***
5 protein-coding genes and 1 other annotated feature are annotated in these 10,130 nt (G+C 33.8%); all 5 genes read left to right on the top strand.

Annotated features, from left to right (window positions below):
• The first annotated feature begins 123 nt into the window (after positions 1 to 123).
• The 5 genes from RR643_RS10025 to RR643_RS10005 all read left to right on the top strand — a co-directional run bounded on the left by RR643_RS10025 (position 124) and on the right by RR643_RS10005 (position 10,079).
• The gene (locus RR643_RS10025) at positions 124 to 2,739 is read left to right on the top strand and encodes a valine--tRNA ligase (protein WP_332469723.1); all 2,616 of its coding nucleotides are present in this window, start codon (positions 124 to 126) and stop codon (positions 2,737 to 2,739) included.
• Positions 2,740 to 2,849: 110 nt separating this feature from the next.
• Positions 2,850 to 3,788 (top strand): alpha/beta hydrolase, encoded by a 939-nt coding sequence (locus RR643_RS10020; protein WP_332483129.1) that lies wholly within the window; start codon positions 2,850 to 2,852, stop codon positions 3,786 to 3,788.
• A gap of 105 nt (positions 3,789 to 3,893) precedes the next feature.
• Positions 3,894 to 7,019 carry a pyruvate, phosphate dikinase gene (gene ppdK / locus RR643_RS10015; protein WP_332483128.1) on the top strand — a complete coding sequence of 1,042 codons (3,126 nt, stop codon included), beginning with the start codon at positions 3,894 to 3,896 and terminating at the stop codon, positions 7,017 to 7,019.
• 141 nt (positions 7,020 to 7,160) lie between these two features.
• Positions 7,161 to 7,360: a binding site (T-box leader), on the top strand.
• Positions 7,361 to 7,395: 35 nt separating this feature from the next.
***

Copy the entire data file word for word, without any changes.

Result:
5 protein-coding genes and 1 other annotated feature are annotated in these 10,130 nt (G+C 33.8%); all 5 genes read left to right on the top strand.

Annotated features, from left to right (window positions below):
• The first annotated feature begins 123 nt into the window (after positions 1 to 123).
• The 5 genes from RR643_RS10025 to RR643_RS10005 all read left to right on the top strand — a co-directional run bounded on the left by RR643_RS10025 (position 124) and on the right by RR643_RS10005 (position 10,079).
• The gene (locus RR643_RS10025) at positions 124 to 2,739 is read left to right on the top strand and encodes a valine--tRNA ligase (protein WP_332469723.1); all 2,616 of its coding nucleotides are present in this window, start codon (positions 124 to 126) and stop codon (positions 2,737 to 2,739) included.
• Positions 2,740 to 2,849: 110 nt separating this feature from the next.
• Positions 2,850 to 3,788 (top strand): alpha/beta hydrolase, encoded by a 939-nt coding sequence (locus RR643_RS10020; protein WP_332483129.1) that lies wholly within the window; start codon positions 2,850 to 2,852, stop codon positions 3,786 to 3,788.
• A gap of 105 nt (positions 3,789 to 3,893) precedes the next feature.
• Positions 3,894 to 7,019 carry a pyruvate, phosphate dikinase gene (gene ppdK / locus RR643_RS10015; protein WP_332483128.1) on the top strand — a complete coding sequence of 1,042 codons (3,126 nt, stop codon included), beginning with the start codon at positions 3,894 to 3,896 and terminating at the stop codon, positions 7,017 to 7,019.
• 141 nt (positions 7,020 to 7,160) lie between these two features.
• Positions 7,161 to 7,360: a binding site (T-box leader), on the top strand.
• Positions 7,361 to 7,395: 35 nt separating this feature from the next.